Prayer: Heavenly Father, how can I be grateful for those leaders in my life?

    Related Readings: Acts 11:30; Ephesians 1:15-23; I Timothy 5:17; 1 Thessalonians 5:12

    Post/Tweet this today: A leader appreciated by God is empowered to lead with love.

    © 2012 by Boyd Bailey. All rights reserved.

    Wisdom Hunters Resources
    A registered 501 c3 ministry
    info@mail.wisdomhuntersdevotional.com
    www.wisdomhunters.com


    This post was posted in Daily Devotion, Wisdom Hunters and was tagged with Acts, Numbers, Hebrews, Leadership, Grateful

  • What Makes a Family?

    Posted on November 21, 2012 by Leann Rice

    Leann Rice

    "But God, who comforts the downcast, comforted us by the coming of Titus." 2 Corinthians 7:6 (NIV)

    Fifteen years ago I watched an empty hospital bed roll into my living room. What an unlikely place for a bed. What an even more unlikely place for my husband, Ron, to be dying-in our living room.

    How could this be? Ron was young, athletic, my best friend, the love of my life and the absolute joy of our three-year-old son, Nick.

    Soon, fragile days filled with Ron's raspy breathing became what I called my "in between." During that in-between time — the space separating life and death — I wanted to savor the richness of last conversations, last kisses, and last memories.

    But Ron's condition deteriorated quickly. He slipped away much too soon. In an instant, I became both a widow and a single parent. I felt completely alone.

    Most people have a close support network, a soft place to land. Not me. Physical distance separated me from my mother and in-laws, and differences in viewpoints created emotional distances with other family members.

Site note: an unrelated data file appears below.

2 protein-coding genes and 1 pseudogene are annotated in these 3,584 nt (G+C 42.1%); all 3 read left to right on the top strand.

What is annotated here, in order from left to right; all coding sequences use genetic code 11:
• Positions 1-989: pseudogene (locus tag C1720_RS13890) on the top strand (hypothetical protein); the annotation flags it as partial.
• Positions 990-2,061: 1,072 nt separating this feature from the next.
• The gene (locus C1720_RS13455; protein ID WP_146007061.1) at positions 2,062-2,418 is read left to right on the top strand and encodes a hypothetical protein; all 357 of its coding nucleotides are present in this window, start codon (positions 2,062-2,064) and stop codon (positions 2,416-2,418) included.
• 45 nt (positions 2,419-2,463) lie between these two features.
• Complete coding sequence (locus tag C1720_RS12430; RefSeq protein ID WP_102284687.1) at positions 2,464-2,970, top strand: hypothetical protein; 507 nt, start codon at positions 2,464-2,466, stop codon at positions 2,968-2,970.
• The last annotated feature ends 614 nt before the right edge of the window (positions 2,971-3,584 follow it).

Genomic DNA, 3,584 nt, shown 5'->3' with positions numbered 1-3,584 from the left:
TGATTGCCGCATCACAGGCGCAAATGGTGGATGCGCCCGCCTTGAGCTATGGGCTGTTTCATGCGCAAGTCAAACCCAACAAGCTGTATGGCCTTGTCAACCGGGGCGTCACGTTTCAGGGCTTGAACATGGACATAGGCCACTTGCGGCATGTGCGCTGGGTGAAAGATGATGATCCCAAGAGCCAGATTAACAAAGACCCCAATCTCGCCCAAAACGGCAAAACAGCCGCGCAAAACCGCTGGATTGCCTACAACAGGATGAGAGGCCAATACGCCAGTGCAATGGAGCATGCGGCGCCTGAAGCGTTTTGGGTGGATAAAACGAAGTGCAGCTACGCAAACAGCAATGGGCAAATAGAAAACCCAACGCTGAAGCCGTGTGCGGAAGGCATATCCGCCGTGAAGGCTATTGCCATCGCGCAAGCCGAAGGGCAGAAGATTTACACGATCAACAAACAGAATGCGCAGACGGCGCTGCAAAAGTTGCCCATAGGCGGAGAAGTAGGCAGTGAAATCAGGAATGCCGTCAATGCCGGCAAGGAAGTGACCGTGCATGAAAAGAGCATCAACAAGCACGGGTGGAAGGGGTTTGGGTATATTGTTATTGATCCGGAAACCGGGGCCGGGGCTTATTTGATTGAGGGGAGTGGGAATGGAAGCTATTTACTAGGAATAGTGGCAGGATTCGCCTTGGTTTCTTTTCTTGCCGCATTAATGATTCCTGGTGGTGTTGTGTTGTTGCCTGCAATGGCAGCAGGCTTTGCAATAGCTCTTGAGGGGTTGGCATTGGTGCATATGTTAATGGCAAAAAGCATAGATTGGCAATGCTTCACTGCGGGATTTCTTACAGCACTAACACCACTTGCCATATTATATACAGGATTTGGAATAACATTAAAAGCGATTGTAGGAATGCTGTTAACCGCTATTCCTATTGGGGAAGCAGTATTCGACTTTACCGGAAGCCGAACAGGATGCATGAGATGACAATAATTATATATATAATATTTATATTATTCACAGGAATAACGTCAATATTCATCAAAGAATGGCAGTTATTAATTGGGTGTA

As a result, my "soft" landing place often felt like shards of glass slashing at my heart. Everything cut deeply. Everything hurt.

    It was my love for our son, Nick, which helped me survive the painful emptiness and move on.

    But I grieved when thinking about spending our future holidays alone. No boisterous birthday celebrations for Nick. No traditional Thanksgiving dinner. We needed a bigger family to do life with.

    When you experience a tragic loss due to death or betrayal, it's hard to trust anyone again. At least it was for me.

    Yet, a little brown-haired boy needed godly male influences, and a loving family with whom to celebrate. I also needed to stop being filled with conflicting emotions about being afraid to trust.

    In 2 Corinthians 7:6, Paul didn't have any extended family present during a time of conflicting emotions and fear either. Yet, God saw Paul's need for a family-like companionship so He sent Titus to encourage and take care of the apostle. Titus was a problem-solver who had a heart for God and a heart for God's people in Corinth.